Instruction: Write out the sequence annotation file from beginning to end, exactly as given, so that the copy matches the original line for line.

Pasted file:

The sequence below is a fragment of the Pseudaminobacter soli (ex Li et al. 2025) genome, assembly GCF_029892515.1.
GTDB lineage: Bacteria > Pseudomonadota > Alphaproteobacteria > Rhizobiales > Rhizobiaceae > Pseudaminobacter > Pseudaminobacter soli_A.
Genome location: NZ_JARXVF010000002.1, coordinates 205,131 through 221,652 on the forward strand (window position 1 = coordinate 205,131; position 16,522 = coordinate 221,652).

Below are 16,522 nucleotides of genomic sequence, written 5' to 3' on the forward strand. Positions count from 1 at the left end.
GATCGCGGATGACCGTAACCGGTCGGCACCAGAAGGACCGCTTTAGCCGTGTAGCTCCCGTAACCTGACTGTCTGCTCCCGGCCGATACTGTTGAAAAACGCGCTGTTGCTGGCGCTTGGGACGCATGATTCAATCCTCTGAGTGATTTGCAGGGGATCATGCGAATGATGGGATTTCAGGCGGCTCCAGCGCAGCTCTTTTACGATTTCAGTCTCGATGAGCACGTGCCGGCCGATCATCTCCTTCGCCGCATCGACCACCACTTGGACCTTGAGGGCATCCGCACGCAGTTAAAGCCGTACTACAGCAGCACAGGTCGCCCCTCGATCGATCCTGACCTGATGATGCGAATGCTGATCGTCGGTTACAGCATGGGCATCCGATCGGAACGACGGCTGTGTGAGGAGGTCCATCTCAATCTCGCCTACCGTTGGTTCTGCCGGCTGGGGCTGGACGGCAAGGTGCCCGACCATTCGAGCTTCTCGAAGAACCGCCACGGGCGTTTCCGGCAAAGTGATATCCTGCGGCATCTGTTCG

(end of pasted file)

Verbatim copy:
The sequence below is a fragment of the Pseudaminobacter soli (ex Li et al. 2025) genome, assembly GCF_029892515.1.
GTDB lineage: Bacteria > Pseudomonadota > Alphaproteobacteria > Rhizobiales > Rhizobiaceae > Pseudaminobacter > Pseudaminobacter soli_A.
Genome location: NZ_JARXVF010000002.1, coordinates 205,131 through 221,652 on the forward strand (window position 1 = coordinate 205,131; position 16,522 = coordinate 221,652).

Below are 16,522 nucleotides of genomic sequence, written 5' to 3' on the forward strand. Positions count from 1 at the left end.
GATCGCGGATGACCGTAACCGGTCGGCACCAGAAGGACCGCTTTAGCCGTGTAGCTCCCGTAACCTGACTGTCTGCTCCCGGCCGATACTGTTGAAAAACGCGCTGTTGCTGGCGCTTGGGACGCATGATTCAATCCTCTGAGTGATTTGCAGGGGATCATGCGAATGATGGGATTTCAGGCGGCTCCAGCGCAGCTCTTTTACGATTTCAGTCTCGATGAGCACGTGCCGGCCGATCATCTCCTTCGCCGCATCGACCACCACTTGGACCTTGAGGGCATCCGCACGCAGTTAAAGCCGTACTACAGCAGCACAGGTCGCCCCTCGATCGATCCTGACCTGATGATGCGAATGCTGATCGTCGGTTACAGCATGGGCATCCGATCGGAACGACGGCTGTGTGAGGAGGTCCATCTCAATCTCGCCTACCGTTGGTTCTGCCGGCTGGGGCTGGACGGCAAGGTGCCCGACCATTCGAGCTTCTCGAAGAACCGCCACGGGCGTTTCCGGCAAAGTGATATCCTGCGGCATCTGTTCG